• If a cyclist is involved in an accident with a car, van or lorry, the cyclist is almost inevitable going to be the one who comes off worst. Many cyclists suffer serious injury as a result of accident s that might otherwise have fairly innocuous consequences if both vehicles involved were motorists.
  • Cyclists can be harder to notice at road junctions and roundabouts. A significant number of cycling accidents are caused by car drivers who simply do not see the cyclist whilst they are in the process of undertaking a turning manoeuvre or entering a roundabout.
  • Carelessly flung open car doors are the cause of many a cycling accident injury!
  • Lorry and van drivers regularly fail to anticipate the presence of cyclists in their blind spots.
  • Cyclists are often at greatest danger in heavy town and city centre traffic, particularly if there is a lack of adequate cycle lane infrastructure.

Will we see a surge in cycling accidents in coming months then?

If the predictions of there being higher than average traffic volumes in coming months prove to be true, then it is almost certain that there will be an increase in the numbers of road accidents.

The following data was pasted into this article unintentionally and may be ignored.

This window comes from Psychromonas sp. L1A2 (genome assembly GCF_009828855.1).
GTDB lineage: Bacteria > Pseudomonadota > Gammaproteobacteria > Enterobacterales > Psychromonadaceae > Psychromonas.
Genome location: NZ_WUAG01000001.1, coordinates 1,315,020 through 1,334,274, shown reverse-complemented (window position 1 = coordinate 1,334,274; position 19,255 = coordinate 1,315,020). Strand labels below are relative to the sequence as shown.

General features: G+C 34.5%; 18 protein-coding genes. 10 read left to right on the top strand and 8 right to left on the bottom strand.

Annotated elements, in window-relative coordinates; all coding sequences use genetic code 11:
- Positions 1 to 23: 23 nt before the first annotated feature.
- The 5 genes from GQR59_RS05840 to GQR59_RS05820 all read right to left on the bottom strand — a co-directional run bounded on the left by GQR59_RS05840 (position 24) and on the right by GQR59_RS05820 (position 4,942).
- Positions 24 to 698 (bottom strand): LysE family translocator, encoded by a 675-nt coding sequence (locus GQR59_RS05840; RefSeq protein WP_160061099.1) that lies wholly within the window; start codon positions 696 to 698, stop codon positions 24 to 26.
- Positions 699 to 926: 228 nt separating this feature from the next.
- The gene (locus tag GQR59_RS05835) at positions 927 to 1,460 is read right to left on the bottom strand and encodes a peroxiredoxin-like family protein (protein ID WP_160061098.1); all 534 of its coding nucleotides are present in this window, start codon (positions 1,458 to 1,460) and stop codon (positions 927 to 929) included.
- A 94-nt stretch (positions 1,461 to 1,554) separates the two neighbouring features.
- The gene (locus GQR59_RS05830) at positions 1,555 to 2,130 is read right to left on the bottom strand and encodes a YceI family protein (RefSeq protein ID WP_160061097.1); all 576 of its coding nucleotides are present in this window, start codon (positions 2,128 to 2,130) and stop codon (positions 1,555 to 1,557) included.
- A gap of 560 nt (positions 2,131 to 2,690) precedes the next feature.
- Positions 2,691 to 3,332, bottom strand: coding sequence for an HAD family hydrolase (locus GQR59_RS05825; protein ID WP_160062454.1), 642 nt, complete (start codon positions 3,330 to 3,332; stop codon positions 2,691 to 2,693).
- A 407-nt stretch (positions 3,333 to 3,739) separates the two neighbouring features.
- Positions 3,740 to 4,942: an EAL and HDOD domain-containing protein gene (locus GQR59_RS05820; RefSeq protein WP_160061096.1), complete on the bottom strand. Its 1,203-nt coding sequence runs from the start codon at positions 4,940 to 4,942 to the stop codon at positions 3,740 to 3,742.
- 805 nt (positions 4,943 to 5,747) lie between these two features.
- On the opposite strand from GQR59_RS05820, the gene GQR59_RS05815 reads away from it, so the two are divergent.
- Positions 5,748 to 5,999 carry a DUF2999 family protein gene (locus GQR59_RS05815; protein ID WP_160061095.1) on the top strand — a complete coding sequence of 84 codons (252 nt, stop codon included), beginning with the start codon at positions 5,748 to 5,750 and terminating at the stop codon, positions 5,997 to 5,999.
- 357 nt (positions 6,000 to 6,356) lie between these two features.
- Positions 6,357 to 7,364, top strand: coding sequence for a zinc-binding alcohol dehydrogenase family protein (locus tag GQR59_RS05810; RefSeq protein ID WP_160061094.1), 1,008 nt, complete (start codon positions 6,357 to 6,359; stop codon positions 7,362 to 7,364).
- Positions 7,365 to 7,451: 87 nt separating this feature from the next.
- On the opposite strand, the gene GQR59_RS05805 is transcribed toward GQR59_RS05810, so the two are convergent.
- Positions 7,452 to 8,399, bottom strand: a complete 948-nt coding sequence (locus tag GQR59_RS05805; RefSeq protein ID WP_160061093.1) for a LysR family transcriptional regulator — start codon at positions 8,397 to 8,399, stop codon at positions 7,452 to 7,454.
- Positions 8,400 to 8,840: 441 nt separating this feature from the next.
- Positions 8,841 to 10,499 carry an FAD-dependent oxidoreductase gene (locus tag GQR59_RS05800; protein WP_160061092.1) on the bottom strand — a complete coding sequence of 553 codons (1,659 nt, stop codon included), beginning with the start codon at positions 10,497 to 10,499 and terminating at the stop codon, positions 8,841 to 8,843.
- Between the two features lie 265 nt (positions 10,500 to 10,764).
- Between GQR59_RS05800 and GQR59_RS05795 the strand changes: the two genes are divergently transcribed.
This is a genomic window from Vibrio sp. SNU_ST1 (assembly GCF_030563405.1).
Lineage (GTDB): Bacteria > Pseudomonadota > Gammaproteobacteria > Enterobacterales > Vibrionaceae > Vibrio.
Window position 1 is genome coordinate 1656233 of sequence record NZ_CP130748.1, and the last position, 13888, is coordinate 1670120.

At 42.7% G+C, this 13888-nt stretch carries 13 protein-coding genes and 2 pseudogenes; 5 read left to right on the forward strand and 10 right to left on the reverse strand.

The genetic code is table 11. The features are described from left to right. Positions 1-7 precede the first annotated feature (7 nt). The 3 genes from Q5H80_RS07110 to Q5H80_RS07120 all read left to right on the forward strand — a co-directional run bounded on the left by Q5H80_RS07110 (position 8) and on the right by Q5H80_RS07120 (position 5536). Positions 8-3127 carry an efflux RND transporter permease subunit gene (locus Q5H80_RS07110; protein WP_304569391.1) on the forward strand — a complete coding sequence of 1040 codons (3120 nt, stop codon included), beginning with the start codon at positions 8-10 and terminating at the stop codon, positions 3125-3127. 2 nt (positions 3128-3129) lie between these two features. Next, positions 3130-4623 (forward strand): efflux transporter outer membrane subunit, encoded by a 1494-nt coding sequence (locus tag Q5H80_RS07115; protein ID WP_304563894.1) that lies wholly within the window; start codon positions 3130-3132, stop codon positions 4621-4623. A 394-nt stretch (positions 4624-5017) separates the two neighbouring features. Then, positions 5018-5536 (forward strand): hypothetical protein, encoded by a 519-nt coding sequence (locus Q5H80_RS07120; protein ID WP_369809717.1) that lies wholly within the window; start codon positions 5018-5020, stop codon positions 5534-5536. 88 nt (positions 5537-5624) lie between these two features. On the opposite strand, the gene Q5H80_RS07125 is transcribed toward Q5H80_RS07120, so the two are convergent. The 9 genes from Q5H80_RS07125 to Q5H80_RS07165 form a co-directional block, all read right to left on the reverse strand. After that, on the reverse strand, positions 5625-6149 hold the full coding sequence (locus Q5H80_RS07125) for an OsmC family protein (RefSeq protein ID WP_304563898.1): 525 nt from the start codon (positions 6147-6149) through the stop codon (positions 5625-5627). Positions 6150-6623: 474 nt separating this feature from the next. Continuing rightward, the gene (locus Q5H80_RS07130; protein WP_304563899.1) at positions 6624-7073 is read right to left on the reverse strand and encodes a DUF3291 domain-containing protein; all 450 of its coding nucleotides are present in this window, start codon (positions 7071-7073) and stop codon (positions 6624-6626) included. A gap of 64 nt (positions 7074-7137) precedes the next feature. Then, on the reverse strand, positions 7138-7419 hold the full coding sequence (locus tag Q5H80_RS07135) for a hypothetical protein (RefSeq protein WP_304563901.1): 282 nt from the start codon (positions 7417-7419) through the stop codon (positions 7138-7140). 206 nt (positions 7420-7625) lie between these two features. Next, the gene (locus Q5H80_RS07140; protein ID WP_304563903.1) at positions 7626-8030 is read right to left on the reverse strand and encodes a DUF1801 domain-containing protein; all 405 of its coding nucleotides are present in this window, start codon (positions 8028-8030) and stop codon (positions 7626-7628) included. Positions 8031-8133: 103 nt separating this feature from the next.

Will that include a higher percentage of cycling accidents than normal? If the numbers cyclists stay at the current higher than normal levels, then logically it’s conceivable that the proportion of cycling accidents will increase.

In the long run, the way that cycling accidents will be reduced is by the construction of more cycle only lanes and by better education of both cyclists and drivers. However, a commitment to reducing the number of motor vehicles on our roads is also a key factor in this too. Unfortunately, the pandemic has, for the foreseeable future, put a large spanner in the works of the usual campaigns that encourage people to make more use of public transport as a means of travel.

Should you be unfortunate enough to suffer personal injury in a cycling accident that wasn’t your fault, then you are fully entitled to make a claim for personal injury compensation against the third party that caused the accident. Serious injury claims often result from cycling accidents. However, whatever the nature or severity of the bicycle accident injury you receive, you are still entitled to make a claim.

About the author

My name is Steve Barke of Spencers Solicitors in Chesterfield and I am an experienced bicycle accident compensation claim solicitor. I have successfully recovered thousands of pounds worth of compensation for clients who, received personal injuries in cycling accidents.

You can contact me on 08000 93 00 94 or by leaving a message for me to call you back. Most bicycle accident claims can be funded using a No Win No Fee agreement.